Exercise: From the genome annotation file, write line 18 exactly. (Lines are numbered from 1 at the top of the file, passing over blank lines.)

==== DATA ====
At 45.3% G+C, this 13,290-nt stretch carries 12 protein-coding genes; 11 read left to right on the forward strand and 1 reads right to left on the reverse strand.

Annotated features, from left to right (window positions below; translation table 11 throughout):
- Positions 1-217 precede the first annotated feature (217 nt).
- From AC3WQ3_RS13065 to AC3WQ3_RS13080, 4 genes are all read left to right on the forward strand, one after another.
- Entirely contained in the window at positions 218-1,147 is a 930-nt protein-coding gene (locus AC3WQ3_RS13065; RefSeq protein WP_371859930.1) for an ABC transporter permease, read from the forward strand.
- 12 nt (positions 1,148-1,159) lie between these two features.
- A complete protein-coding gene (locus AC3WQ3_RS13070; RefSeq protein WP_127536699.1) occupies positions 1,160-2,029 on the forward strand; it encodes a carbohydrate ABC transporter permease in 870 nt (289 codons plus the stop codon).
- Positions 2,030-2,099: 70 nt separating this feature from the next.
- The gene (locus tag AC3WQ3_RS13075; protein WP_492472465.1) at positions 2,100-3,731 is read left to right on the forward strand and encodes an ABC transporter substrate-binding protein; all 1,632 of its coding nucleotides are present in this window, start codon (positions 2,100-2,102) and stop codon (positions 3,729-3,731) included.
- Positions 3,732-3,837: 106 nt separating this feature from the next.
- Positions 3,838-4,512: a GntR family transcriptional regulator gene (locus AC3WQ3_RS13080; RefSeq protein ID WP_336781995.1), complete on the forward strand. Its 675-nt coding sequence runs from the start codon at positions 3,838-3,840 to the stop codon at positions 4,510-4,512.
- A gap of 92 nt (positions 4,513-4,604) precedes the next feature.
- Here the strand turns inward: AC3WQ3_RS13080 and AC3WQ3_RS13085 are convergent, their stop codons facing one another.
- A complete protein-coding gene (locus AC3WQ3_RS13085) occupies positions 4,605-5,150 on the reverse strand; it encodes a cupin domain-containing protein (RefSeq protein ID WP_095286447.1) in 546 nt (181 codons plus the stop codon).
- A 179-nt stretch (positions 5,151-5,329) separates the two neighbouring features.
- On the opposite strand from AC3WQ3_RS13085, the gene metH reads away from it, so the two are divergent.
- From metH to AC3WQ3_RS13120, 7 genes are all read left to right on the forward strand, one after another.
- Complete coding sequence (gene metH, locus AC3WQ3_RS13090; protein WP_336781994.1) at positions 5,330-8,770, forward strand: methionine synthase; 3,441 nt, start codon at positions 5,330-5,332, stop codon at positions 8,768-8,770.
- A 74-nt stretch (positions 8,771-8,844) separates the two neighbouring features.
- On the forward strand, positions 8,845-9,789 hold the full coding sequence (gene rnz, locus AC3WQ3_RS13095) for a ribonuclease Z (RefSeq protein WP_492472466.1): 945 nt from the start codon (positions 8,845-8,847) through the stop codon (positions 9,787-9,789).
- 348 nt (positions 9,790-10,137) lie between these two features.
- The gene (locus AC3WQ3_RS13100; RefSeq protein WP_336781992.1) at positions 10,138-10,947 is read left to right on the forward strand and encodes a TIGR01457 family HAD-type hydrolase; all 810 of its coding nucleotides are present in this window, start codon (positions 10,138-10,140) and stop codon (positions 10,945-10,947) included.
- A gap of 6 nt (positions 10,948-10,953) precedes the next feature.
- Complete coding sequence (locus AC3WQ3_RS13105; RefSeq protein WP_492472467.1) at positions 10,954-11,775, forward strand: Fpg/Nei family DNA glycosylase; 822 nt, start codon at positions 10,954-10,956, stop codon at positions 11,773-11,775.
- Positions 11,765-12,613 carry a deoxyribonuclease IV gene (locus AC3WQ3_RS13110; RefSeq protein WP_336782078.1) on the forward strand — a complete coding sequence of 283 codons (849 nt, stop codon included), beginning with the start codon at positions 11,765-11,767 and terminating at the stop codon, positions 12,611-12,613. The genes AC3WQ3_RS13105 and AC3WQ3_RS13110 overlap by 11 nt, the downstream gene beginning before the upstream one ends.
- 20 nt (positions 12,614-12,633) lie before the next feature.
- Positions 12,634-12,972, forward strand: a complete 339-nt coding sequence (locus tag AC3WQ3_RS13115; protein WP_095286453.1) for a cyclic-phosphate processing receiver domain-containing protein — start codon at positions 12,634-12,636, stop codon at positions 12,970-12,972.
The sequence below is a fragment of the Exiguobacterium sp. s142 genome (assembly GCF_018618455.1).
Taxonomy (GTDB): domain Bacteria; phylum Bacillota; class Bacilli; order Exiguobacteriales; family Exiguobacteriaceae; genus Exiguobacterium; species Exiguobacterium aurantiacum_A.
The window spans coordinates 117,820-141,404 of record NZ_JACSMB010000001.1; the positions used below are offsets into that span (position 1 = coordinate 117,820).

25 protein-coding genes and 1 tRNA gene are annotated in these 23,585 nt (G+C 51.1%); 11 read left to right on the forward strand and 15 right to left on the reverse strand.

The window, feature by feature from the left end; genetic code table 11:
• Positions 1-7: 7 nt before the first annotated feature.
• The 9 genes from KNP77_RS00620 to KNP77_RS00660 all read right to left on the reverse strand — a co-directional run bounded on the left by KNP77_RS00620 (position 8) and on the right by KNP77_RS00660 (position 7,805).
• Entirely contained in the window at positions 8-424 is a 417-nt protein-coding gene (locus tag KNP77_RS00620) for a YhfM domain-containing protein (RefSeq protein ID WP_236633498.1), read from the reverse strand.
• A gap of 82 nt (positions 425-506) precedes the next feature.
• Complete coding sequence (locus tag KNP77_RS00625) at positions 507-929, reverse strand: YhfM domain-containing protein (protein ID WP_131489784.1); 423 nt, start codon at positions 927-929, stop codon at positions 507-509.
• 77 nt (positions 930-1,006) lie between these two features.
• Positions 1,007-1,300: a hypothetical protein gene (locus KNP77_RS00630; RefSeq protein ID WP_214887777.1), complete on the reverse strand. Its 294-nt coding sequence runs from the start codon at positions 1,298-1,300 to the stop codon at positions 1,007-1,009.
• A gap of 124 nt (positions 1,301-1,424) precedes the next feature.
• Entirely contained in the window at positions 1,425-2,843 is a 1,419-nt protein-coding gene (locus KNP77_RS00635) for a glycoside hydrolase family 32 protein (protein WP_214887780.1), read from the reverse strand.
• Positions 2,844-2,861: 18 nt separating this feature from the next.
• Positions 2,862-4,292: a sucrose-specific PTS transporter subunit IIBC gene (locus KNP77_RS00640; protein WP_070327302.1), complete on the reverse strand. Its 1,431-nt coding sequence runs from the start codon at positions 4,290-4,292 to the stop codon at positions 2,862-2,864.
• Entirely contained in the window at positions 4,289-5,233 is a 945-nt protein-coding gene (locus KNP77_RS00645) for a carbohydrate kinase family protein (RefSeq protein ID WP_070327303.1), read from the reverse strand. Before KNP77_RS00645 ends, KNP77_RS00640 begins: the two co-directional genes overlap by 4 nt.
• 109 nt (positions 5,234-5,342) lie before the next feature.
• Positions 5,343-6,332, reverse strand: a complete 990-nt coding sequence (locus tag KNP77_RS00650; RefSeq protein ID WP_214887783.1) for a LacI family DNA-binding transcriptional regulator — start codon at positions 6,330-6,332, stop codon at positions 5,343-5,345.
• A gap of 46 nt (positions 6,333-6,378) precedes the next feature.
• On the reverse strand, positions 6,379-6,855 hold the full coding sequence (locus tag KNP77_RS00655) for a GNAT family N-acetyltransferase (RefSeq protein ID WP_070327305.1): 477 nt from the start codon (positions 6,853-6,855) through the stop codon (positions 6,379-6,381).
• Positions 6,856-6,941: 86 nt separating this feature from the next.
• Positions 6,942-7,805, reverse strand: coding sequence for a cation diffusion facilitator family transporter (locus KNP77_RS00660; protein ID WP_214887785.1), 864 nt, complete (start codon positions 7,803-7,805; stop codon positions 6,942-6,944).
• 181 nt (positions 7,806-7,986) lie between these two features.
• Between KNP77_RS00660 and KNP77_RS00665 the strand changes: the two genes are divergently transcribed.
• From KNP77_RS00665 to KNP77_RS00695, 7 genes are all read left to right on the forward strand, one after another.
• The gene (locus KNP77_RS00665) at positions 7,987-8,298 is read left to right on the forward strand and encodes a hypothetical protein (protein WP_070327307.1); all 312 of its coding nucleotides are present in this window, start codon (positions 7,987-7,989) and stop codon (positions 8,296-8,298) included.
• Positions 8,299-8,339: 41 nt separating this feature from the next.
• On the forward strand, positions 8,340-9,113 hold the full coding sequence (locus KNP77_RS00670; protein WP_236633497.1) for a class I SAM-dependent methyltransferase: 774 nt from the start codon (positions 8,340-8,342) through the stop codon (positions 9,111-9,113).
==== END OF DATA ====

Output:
- Complete coding sequence (gene metH, locus AC3WQ3_RS13090; protein WP_336781994.1) at positions 5,330-8,770, forward strand: methionine synthase; 3,441 nt, start codon at positions 5,330-5,332, stop codon at positions 8,768-8,770.